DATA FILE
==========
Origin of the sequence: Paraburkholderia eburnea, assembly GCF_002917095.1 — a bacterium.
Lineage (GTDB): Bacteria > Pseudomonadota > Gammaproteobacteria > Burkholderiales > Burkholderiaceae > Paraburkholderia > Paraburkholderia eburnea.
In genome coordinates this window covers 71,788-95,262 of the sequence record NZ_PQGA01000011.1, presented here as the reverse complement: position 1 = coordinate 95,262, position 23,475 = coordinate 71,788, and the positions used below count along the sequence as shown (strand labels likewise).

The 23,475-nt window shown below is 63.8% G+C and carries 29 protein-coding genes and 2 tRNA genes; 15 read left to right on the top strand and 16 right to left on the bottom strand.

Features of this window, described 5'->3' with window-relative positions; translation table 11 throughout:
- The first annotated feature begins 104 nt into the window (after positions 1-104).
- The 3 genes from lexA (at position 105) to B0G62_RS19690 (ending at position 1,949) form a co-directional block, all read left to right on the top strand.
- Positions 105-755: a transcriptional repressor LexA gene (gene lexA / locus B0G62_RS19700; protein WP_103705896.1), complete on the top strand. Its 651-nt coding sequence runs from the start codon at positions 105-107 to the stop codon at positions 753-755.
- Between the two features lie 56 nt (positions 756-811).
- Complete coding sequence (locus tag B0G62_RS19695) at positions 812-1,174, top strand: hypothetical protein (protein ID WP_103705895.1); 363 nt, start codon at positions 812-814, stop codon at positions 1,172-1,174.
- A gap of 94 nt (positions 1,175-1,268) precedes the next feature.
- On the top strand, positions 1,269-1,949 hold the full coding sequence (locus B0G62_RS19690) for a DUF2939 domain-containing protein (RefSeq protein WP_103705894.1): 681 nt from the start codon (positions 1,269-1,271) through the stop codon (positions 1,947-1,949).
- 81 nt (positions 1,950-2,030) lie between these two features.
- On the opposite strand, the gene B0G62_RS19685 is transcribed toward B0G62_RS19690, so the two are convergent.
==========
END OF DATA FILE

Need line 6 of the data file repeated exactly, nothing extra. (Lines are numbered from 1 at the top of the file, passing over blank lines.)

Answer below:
- The first annotated feature begins 104 nt into the window (after positions 1-104).